The well-practiced system centers on hundreds of red coolers, which when sealed tight lose just four degrees of heat in an hour. They can also be used for cold food. They are lined with heavy-duty plastic bags and are sanitized after every use. A crew of four or five works all day with hoses and steamers to clean them.

Just the applesauce was a miracle in logistics.

Trucks delivered 37 cases of applesauce, which volunteers moved to the kitchen tent on forklifts.

Inside the tent, one person opened the cases and unpacked the six cans, each 6 pounds, 12 ounces. Two volunteers wiped the lids to sanitize them, sliding them down the table where two more volunteers manned the can openers (thank goodness Bourque fixed the wiring).

Working in teams of three, one volunteer dumped the cans into the plastic bag in the cooler, another used a spoon to scrape more of it, and a third collected the empties. Someone with a checklist figured out where that applesauce cooler should go, wrote the destination on duct tape, and taped it to the lid.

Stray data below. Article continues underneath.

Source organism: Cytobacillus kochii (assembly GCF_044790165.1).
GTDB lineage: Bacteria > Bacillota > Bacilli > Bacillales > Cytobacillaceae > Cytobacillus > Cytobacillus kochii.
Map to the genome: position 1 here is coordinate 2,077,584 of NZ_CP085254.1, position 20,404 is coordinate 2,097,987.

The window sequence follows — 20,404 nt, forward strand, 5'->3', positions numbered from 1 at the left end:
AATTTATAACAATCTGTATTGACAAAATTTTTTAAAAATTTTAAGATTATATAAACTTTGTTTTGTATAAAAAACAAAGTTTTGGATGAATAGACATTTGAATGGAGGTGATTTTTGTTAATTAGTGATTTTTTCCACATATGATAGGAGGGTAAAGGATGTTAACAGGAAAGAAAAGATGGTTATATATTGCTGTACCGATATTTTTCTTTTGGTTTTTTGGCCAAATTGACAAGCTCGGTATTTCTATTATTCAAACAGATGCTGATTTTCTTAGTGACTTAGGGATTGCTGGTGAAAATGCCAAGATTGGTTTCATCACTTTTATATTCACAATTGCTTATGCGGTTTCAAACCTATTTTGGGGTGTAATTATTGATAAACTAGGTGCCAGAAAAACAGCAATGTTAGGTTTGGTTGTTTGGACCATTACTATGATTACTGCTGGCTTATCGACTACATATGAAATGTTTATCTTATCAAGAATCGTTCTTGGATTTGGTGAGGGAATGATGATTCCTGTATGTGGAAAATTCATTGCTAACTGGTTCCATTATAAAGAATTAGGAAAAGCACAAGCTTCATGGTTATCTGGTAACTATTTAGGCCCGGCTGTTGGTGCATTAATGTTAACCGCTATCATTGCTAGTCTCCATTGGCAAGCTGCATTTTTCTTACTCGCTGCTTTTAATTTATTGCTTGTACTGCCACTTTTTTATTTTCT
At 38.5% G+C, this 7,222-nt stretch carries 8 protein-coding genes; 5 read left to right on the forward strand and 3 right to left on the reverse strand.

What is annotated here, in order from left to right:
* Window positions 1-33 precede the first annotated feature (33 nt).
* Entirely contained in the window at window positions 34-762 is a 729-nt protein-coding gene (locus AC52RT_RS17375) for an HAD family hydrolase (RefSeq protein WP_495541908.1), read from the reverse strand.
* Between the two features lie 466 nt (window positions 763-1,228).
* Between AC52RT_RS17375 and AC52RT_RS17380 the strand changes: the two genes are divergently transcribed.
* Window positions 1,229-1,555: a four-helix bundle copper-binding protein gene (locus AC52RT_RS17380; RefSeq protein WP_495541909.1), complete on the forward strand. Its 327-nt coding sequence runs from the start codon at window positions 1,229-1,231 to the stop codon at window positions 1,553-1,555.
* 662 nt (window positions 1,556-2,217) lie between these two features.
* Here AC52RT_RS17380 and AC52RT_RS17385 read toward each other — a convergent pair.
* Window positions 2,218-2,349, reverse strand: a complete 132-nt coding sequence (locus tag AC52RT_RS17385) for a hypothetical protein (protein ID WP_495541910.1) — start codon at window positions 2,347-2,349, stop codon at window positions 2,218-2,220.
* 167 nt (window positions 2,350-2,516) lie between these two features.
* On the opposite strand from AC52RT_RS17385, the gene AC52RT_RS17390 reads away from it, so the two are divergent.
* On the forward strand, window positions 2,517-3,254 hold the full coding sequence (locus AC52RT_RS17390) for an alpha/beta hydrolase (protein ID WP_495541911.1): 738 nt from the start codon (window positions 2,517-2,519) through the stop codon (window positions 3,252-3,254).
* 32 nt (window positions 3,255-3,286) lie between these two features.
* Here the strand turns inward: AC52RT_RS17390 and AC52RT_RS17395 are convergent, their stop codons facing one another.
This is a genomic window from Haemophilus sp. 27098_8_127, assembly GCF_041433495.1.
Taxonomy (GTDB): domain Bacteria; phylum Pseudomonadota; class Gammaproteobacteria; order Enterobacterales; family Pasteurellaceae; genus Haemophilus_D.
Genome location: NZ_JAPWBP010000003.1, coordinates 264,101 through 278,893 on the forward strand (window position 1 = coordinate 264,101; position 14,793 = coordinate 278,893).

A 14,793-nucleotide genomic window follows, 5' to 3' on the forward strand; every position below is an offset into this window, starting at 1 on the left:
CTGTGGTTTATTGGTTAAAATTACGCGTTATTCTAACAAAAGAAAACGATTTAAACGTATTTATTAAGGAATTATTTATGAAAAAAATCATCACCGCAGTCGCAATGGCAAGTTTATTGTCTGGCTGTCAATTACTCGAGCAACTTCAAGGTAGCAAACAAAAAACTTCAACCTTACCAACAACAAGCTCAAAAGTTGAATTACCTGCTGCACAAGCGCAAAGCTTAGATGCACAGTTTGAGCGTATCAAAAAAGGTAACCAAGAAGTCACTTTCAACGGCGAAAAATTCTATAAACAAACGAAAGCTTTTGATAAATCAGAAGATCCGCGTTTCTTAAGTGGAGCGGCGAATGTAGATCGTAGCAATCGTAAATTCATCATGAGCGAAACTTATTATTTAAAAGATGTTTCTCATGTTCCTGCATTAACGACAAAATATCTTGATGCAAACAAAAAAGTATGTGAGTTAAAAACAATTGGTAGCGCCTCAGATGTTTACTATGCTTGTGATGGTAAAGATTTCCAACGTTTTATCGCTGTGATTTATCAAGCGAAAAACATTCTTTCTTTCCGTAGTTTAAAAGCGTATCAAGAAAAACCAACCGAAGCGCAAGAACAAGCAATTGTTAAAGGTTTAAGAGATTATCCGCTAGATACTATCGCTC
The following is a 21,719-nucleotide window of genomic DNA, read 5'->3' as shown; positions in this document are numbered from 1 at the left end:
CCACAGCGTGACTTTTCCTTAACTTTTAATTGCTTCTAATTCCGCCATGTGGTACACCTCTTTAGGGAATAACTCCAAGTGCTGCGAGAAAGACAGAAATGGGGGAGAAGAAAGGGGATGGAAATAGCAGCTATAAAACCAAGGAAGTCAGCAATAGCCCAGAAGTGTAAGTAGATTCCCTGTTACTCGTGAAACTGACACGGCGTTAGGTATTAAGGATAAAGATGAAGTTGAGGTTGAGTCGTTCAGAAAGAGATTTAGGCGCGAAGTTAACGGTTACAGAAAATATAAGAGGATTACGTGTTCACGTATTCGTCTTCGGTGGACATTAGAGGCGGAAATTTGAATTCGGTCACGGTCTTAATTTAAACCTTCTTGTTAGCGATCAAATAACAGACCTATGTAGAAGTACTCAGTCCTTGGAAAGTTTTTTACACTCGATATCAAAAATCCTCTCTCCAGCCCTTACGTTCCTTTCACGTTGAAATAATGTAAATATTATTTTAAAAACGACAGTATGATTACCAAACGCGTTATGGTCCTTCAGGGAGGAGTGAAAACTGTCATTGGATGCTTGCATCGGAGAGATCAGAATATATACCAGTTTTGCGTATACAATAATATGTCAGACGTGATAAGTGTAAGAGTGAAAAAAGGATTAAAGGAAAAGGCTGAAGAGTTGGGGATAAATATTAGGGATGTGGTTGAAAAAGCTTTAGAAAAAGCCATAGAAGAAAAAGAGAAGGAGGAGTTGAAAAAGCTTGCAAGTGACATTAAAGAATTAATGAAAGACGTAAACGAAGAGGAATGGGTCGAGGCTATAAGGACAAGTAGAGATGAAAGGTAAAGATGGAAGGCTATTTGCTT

A similar process was followed with the hot beef stew tilted in the plastic-bag lined coolers sealed for heat.

Eventually both kinds of coolers - along with coolers of cooked canned corn - would be moved onto a pallet, then loaded onto one of the Red Cross trucks waiting by the curb. Those, too, are driven by volunteers, including two retirees from Florida.

Timing and organization are key because there is no ability to keep the food. It must be eaten at the right temperature at the right time, or thrown out.

"You have to be called to serve in a time of crisis," said Judie Cooper, 54, of Anderson, S.C.

Cooper was on the young side of the volunteers. Most were in their 60s and 70s, with impressive stamina.

On Sunday, Bourque and his crew of 25 plan to return to South Carolina, replaced by a crew from the same area familiar with the equipment.

A typical deployment is for five days, including transit. The last crew will include people who know how to pack up the trucks.

Contact Jane M. Von Bergen at 215-854-2769, jvonbergen@phillynews.com, or follow @JaneVonBergen on Twitter. Read her workplace blog at www.philly.com/jobbing.